Tax laws are large, complicated and forever changing. The 2014 tax year has some notable changes, both good and bad, that will affect a large number of American citizens. Keeping track of these changes is important, because it can have drastic consequences on income tax returns. The following major changes all have to do with federal tax returns.
Health Insurance Tax Changes:
The most notable and drastic change to taxation law for 2014 involves Obamacare and the use of the new health insurance exchange system it implemented. There are two major factors involved. The first is a penalty for not enrolling in an acceptable coverage program. The second is the financial aid that is available to certain lower income individuals to help them afford acceptable coverage.
Starting in 2014, individuals who do not enroll themselves in an “acceptable” health insurance policy will face a penalty that is collected as a tax at the end of the year. There has been some debate on Capitol Hill about cancelling or extending the deadline on this mandate, but as of February 2014, the mandate still stands. There are certain exemptions for very low income individuals and those who meet certain other conditions. The 2014 penalty is rather small at $95 for the year. That pales in comparison to the thousand or more dollars a year it would take to pay minimum essential insurance premiums. This cost quickly escalates the following years. The planned penalty for 2015 is $325, and the planned penalty skyrockets to $695 in 2016. While these penalties are still lower than the total for monthly premiums, the idea is that most people would rather put their money toward insurance than just hand it over to the government.
Everyone has a three month grace period to enroll, so the penalty will not kick in unless they go more than three months out of the year uninsured. There is a catch, however. Open enrollment for insurance ends the last day of March, so if someone does not enroll by then, they will have to wait until November to enroll, and that will bring them over the three month grace period by default (http://obamacarefacts.com/obamacare-individual-mandate.php).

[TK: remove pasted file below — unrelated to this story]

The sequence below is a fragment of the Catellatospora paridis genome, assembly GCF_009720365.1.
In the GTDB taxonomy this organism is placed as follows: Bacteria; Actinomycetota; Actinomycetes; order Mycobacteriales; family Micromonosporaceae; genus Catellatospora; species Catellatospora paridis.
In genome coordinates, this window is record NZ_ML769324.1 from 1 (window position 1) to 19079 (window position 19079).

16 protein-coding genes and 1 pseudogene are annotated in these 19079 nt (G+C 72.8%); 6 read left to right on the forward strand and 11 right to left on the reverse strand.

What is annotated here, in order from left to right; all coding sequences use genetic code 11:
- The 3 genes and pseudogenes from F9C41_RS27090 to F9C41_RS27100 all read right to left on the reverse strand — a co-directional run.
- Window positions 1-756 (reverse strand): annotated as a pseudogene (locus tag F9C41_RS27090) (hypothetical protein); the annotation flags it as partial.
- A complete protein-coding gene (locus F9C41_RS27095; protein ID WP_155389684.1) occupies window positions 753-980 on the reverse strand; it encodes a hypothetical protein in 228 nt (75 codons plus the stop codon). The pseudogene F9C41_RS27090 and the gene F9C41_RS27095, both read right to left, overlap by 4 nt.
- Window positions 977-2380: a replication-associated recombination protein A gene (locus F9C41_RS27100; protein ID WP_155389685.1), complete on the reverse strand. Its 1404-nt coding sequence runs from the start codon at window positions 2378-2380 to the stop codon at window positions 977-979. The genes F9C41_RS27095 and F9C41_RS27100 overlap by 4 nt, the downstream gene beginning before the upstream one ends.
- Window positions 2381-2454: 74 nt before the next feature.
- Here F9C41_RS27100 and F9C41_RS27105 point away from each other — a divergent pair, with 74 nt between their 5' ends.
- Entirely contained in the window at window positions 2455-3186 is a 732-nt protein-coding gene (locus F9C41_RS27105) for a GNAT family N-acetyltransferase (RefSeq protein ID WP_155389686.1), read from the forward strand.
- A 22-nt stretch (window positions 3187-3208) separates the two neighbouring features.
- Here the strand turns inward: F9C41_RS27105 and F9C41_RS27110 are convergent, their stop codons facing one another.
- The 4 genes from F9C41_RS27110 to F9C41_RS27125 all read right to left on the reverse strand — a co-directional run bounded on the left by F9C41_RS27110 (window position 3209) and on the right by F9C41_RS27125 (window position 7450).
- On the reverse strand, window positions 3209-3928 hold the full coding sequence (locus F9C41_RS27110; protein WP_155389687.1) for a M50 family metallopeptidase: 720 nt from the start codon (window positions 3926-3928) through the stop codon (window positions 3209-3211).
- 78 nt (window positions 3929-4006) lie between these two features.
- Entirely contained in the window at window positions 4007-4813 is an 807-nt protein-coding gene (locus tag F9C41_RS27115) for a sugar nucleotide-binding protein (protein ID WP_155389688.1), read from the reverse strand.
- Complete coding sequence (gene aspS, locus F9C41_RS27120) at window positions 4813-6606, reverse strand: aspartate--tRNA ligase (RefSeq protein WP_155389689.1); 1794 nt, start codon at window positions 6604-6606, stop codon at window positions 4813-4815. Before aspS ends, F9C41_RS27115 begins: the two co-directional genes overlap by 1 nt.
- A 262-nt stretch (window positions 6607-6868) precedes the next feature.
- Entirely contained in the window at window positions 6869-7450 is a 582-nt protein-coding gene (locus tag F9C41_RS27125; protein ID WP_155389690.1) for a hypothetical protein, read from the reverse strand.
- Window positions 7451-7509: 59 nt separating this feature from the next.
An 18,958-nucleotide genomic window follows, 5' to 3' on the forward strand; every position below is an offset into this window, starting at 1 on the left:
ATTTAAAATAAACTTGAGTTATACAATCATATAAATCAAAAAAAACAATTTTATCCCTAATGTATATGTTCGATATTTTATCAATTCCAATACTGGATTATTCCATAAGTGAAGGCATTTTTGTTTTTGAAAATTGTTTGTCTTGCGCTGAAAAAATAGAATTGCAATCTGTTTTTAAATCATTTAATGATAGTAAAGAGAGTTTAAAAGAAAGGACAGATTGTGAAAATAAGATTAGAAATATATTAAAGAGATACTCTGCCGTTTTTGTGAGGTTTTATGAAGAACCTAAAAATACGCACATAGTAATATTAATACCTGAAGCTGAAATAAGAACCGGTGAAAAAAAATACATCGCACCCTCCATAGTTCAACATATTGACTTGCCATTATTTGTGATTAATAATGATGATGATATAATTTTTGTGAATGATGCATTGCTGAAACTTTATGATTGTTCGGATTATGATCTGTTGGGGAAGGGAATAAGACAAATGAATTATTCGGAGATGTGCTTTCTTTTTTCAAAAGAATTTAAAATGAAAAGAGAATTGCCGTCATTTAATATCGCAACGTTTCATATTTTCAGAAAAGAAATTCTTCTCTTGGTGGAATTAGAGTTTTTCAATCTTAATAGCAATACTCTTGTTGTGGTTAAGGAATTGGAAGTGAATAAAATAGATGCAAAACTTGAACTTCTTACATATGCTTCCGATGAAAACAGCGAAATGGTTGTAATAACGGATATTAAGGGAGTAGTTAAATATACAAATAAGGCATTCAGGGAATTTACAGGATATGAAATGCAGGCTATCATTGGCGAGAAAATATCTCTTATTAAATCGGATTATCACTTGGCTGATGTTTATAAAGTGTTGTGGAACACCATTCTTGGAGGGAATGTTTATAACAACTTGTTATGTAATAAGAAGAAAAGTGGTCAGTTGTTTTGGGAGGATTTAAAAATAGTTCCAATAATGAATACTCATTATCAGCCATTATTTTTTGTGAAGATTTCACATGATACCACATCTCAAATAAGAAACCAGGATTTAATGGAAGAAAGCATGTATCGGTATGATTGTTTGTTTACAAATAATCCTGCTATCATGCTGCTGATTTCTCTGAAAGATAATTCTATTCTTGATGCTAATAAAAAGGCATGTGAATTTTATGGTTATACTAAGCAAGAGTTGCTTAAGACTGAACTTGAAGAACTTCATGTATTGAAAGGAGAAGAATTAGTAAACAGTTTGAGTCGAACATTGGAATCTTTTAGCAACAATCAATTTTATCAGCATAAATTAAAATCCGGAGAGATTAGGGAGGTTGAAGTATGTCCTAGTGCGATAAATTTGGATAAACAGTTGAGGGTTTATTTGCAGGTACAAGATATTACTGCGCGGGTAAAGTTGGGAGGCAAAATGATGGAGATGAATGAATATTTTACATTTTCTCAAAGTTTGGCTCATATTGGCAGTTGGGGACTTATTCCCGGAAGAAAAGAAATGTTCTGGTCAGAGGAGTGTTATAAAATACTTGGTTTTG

The Tax Credit:
The reverse of the penalty is the tax credit for enrolling in a qualified policy. Anyone who falls between 100 percent and 400 percent of federal poverty line in annual income will be able to collect the tax credit (http://obamacarefacts.com/federal-poverty-level.php). In most states, those lower than 100 percent will automatically be enrolled in Medicaid and will not be affected. There are, however, multiple states that have opted-out of expanding their coverage, and may fall into a coverage gap.
This tax credit can be provided monthly as a way to lower premium payments, or it can be provided as a lump sum on a person’s tax return. The exact amounts of payment are only final when the income is reported. Any differences between monthly payments and the actual coverage are made up for as tax debt or credit on the return. If someone ends up with a credit, then that can be collected as cash on their return, even if they were on the monthly plan.
Other Tax Changes:
There are a myriad of other, less major, changes. Here are some highlights of previous exemptions that are set to expire.
1. Option to deduct sales tax
2. Option to deduct higher education tuition and fees up to $4,000 for most individuals.
3. Transit pass tax break reduced from $245 to $130.
4. The option to deduct up to $500 for improvements to home energy efficiency.
5. Option for teachers to deduct up to $250 in school or classroom related expenses that they paid out of their own pockets.